By Karim Mezran & Emadeddin
The signing of a permanent ceasefire agreement between Libya’s warring factions on October 23 was widely marketed as a watershed moment that would redress the country’s spiraling trajectory.
Paving the way for the United Nations-hosted Libyan Political Dialogue Forum to relaunch on October 26, the agreement was also the building block for the first United Nations-mediated meeting inside Libya in years.
On November 1, the Joint Military Commission (5+5)—military representatives of the Eastern-based Libyan Arab Armed Forces (LAAF) who are aligned with General Khalifa Haftar’s Libyan National Army and the Government of National Accord, (LNA)—met in the border town of Ghadames to discuss ways to solidify their bare-boned ceasefire agreement.
Yet, the international exhilaration that accompanied the launch of these talks obfuscates the very real possibility of a relapse into violent conflict.
There are legitimate doubts over the fealty of local and international stakeholders—such as Russia, Turkey and the United Arab Emirates—to the security track’s basic conditions.
There is also the overhanging question as to whether the political and economic tracks complementing this very agreement are setting it up for failure by design.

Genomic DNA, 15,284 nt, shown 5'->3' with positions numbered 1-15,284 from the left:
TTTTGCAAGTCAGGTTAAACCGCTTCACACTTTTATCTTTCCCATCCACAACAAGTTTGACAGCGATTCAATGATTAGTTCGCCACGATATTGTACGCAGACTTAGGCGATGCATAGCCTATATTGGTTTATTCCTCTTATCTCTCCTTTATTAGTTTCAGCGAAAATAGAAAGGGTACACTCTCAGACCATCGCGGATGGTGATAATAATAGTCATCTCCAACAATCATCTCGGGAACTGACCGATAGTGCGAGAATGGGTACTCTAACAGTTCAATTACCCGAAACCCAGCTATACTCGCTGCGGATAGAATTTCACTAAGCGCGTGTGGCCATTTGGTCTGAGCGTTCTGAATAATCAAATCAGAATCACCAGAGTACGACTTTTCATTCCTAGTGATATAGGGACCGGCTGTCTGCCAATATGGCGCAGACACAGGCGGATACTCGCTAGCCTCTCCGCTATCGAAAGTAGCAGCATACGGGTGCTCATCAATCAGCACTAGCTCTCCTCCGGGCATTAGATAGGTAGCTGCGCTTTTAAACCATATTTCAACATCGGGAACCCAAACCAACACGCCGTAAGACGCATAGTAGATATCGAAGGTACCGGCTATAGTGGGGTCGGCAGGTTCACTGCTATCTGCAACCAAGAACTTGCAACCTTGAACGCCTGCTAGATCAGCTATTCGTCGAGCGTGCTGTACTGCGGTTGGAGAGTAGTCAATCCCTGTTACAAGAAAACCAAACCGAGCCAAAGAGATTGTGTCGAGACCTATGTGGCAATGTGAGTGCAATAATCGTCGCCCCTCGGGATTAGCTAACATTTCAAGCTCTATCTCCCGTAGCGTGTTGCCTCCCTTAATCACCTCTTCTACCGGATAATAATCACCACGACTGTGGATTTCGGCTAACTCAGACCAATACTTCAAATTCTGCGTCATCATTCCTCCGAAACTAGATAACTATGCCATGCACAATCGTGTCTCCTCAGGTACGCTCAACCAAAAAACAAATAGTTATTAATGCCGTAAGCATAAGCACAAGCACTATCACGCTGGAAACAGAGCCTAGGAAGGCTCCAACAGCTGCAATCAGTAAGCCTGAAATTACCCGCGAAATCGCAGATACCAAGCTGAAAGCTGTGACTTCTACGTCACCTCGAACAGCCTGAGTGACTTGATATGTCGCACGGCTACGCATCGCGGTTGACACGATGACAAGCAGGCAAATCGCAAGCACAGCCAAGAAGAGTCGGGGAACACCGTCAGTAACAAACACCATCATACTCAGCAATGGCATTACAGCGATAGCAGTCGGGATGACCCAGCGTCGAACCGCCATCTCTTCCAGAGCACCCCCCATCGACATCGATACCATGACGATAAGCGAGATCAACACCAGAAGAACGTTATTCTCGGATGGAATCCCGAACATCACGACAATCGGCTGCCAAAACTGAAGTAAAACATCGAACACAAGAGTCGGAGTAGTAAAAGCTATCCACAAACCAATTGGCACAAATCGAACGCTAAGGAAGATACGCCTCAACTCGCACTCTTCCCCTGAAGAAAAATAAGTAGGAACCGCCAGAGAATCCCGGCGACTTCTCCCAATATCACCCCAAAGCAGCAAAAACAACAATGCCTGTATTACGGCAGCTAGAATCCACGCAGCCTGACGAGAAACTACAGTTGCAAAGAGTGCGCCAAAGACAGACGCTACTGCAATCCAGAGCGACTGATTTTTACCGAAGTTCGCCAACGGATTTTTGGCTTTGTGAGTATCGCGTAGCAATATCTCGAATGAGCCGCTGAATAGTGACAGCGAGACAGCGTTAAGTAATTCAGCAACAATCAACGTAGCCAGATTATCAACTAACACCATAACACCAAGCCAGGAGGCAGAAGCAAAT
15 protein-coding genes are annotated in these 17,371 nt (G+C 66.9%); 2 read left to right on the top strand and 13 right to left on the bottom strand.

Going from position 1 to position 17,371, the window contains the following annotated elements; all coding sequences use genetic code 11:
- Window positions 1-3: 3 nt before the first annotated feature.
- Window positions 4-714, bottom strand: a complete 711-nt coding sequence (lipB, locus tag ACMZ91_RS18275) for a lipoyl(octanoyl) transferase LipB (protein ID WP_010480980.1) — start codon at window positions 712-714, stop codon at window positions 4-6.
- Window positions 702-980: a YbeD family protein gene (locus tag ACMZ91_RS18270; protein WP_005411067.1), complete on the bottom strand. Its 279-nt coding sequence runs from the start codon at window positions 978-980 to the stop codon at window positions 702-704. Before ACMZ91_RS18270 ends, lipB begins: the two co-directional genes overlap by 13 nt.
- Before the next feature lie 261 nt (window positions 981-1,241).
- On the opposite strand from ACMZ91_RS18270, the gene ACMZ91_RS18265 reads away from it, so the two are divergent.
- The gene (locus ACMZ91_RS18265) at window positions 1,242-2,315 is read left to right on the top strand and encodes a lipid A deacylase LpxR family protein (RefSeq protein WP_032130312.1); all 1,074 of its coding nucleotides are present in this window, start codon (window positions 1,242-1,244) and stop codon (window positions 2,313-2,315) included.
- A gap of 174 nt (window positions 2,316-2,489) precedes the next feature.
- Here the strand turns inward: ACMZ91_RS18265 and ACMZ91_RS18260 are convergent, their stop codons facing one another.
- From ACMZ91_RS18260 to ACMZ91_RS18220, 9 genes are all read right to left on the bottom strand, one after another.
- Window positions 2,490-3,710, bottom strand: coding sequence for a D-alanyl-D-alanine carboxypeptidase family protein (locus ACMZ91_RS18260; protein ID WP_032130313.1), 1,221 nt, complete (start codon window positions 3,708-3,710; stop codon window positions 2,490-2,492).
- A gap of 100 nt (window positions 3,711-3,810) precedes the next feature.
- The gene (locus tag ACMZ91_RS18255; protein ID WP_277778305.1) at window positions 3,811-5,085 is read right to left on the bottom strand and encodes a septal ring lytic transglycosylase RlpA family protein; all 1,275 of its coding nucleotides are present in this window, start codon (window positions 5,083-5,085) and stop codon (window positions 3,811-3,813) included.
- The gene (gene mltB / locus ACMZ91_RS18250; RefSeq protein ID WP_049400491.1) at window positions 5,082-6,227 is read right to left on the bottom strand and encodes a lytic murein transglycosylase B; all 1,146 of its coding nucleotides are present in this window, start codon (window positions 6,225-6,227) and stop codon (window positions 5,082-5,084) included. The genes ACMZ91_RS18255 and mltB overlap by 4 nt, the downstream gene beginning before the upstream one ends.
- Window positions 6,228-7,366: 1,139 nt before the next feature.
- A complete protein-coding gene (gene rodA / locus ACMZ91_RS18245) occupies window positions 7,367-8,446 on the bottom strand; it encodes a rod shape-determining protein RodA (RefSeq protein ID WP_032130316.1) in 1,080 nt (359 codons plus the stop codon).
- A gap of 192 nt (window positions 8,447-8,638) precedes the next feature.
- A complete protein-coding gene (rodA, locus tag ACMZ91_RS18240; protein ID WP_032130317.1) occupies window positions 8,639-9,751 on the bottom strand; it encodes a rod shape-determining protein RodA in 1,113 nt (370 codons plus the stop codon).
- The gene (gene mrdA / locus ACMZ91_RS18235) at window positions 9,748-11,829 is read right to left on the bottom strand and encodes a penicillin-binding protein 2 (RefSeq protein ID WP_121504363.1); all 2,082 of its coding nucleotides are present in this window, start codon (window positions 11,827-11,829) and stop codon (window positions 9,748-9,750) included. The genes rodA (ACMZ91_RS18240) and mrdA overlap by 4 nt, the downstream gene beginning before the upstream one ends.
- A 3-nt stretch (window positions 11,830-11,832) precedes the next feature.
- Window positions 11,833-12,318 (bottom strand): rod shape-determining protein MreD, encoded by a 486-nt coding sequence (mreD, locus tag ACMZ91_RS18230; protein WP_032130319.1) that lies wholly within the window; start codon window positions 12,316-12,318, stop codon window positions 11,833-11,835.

The first hurdle appears to be that there are virtually no coercion or accountability mechanisms that international stakeholders are committed to leveraging against domestic parties that are working to undermine the agreement with the support of foreign actors.
Indeed, many have a vested interest and a track record of jettisoning political, economic, or security tracks.
The symbolism of the Joint Military Commission meeting in Ghadames—the former host city of the long-awaited April 2019 National Conference—was not lost on Libyans.
It may well be that, once again, the potential success of another Ghadames-hosted event is sacrificed on the alluring but ultimately self-defeating altar to accommodate Haftar in a new power-sharing arrangement.
More broadly, the fact that Haftar’s 2019 Western Libya offensive—and the sixteen month-long deadly war that ensued—has virtually been swept under the accountability rug sends its own message to him and other self-serving parties.
Moreover, the contemporary emphasis on “Libyan-led” talks among the international community appears to be spawned from a long-running track record of failing to address foreign intervention in the North African country.
The protraction of Haftar’s offensive from a blitzkrieg into a sixteen-month long war was neither an exclusively domestic endeavor nor was his forces’ defeat and withdrawal a Libyan-negotiated process.
The forcibly-induced route of the LAAF from Tripoli’s suburbs was a geopolitical exercise that excluded Libyans; it was preceded by Turkish-Russian covert talks that ultimately led to the Russian mercenary Wagner Group’s withdrawal toward Sirte and Central Libya, thereby inducing LAAF’s frantic abandonment of their position and the loss of their main forward base.